I actually have quite a few for this one. I want to re-read most of Jodi Picoult’s books. Even though I know how they will end, I really loved the stories and the character development in them and would love to see how the clues toward the twist are sprinkled through the story. I’d also love to re-read Harry Potter, even though I’ve re-read it many times before, and I’ve been debating re-reading Jane Eyre or Little Women.

9. Documentaries – A Non-Fiction Book You’d Recommend to Everyone

This is a tough one for me because I’m really not a fan of non-fiction at all. I find most of it quite dry, although one book I really enjoyed was Carly’s Voice, which is about Carly Fleischmann, an amazing young woman with autism who is non-verbal and learned to communicate with her family through typing. Carly has gone on to become a great advocate for autism and now hosts her own Youtube talk show. I’m not sure if the book would appeal to everyone, but I think it’s a great story.

10. Action and Adventure – An action-packed book

Definitely the Hunger Games trilogy, another series that I actively avoided for a while because of all the hype. When I finally gave in and gave it a chance, it quickly became one of my  favourite series.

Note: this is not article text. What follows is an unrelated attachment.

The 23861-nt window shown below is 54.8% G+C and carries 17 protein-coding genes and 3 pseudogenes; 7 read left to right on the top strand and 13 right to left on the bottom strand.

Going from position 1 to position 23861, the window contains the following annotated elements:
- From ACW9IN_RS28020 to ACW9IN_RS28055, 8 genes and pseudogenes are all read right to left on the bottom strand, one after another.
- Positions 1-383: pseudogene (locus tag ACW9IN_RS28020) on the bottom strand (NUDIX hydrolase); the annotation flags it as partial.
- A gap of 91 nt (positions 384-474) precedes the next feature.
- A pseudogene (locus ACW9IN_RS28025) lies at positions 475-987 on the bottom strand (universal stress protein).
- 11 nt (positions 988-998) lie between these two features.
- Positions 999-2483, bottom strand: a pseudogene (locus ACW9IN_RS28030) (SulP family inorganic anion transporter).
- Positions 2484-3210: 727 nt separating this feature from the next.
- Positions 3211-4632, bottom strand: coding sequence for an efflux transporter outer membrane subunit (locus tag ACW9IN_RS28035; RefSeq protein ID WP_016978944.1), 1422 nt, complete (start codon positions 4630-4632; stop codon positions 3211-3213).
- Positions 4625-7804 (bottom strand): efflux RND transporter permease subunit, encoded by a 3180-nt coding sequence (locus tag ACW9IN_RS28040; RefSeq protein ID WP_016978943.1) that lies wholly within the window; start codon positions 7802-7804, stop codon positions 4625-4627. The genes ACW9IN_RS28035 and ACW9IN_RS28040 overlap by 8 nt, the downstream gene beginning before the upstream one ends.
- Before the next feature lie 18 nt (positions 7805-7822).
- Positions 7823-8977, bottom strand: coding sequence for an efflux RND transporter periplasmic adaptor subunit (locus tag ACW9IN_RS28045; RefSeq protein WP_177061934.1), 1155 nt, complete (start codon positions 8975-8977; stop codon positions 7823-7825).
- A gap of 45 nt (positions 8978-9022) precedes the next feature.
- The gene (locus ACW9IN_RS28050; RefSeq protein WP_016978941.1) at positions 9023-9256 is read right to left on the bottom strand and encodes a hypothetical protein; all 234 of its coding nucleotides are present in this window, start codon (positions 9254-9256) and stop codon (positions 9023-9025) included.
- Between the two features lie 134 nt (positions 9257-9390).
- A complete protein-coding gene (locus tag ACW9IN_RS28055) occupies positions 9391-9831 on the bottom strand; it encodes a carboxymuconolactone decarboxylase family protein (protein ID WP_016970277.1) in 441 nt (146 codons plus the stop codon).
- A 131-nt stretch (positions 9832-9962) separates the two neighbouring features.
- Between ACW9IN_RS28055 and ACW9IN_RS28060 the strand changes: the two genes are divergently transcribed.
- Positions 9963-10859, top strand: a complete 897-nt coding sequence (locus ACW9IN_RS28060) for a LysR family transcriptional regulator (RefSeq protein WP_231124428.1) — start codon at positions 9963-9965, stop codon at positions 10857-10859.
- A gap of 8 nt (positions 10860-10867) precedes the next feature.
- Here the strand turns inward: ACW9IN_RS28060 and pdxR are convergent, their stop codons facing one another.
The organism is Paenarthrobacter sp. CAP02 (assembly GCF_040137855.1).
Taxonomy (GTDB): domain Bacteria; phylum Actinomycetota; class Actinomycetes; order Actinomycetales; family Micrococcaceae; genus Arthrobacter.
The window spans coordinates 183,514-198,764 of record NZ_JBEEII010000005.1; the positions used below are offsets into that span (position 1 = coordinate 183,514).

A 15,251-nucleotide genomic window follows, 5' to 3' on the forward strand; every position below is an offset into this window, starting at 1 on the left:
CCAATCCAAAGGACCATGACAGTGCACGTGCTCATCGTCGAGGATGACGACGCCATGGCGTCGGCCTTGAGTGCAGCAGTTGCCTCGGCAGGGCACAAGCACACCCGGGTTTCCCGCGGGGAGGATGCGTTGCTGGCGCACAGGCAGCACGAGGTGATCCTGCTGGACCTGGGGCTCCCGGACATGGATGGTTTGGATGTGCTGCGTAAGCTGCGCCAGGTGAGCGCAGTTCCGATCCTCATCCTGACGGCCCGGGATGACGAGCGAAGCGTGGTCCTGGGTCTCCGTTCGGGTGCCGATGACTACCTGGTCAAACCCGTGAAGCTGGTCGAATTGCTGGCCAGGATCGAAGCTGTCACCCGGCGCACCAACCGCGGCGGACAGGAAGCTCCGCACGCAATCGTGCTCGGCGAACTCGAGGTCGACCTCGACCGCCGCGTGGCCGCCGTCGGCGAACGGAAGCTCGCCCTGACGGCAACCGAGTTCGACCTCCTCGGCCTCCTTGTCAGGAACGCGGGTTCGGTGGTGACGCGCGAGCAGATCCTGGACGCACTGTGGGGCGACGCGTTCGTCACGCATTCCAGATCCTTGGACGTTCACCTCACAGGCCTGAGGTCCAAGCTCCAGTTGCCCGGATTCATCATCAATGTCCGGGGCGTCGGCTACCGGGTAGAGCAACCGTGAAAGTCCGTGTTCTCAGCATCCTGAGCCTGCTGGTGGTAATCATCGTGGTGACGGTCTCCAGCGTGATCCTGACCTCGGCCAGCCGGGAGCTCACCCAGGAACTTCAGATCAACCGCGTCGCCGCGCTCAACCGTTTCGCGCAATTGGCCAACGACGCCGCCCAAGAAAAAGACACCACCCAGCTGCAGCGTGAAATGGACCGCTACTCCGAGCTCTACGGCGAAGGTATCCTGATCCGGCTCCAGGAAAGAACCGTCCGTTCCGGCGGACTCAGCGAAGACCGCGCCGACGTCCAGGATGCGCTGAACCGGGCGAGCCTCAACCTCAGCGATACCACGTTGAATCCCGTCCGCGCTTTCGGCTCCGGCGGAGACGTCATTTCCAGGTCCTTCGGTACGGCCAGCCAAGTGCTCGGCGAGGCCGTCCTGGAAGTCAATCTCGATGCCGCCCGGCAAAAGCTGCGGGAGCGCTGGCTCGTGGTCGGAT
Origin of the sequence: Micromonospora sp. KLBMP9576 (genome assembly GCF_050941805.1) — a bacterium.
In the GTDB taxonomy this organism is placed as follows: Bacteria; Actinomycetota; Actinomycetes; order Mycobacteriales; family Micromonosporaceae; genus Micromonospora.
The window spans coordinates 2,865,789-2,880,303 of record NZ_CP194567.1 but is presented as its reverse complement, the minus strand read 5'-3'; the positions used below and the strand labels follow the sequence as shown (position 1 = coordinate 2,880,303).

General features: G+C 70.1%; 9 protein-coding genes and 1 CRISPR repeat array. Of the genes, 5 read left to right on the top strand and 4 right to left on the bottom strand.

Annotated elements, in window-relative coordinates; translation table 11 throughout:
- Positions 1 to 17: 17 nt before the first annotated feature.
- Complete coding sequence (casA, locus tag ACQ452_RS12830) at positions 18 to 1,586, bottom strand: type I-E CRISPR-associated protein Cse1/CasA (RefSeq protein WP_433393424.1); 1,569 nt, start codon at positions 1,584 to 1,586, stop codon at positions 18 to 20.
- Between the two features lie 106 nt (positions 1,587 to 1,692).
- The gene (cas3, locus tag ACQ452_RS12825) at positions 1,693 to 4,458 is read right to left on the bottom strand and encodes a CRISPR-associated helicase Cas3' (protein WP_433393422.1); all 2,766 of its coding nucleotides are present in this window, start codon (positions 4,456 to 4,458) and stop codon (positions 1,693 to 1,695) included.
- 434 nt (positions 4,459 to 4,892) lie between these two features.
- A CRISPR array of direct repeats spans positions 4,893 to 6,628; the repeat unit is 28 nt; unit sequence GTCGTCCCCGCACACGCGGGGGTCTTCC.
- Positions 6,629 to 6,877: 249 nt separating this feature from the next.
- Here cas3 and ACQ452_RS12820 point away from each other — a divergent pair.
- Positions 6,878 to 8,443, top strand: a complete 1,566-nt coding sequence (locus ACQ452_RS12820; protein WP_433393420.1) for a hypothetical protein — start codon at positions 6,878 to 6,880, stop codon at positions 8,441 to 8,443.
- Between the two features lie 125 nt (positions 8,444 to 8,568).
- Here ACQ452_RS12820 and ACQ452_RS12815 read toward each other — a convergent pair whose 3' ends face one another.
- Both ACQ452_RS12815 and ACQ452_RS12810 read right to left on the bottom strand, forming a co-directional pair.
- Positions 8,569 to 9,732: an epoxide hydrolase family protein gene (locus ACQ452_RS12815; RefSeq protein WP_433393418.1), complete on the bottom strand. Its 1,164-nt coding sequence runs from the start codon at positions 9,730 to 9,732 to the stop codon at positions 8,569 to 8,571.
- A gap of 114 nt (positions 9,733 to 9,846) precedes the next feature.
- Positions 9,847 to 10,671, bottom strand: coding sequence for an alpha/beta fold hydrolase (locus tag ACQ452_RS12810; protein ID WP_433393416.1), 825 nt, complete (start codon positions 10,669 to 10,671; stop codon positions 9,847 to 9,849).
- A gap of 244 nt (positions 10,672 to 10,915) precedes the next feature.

11. New Releases – A Book That Just Came Out or Will Be Coming Out Soon That You Can’t Wait to Read

Small Great Things by Jodi Picoult! On the off-chance I haven’t mentioned it before, Jodi Picoult is my favourite author and I always look forward to her books. I’ve especially been anticipating this one because of all the delays with its release. It was finally released in October 2016, although I tend to wait for the paperback copies, for no other reason than so it will match my other Jodi Picoult books on my shelf. Really looking forward to reading this one!

12. Max – Tag Some People

As always, I tag anyone who is interested in doing this to participate. When I do tags myself, I just go by what I’m interested in posting about and not whether I’ve been tagged so I never remember to tag others. So if you’re interested, go for it!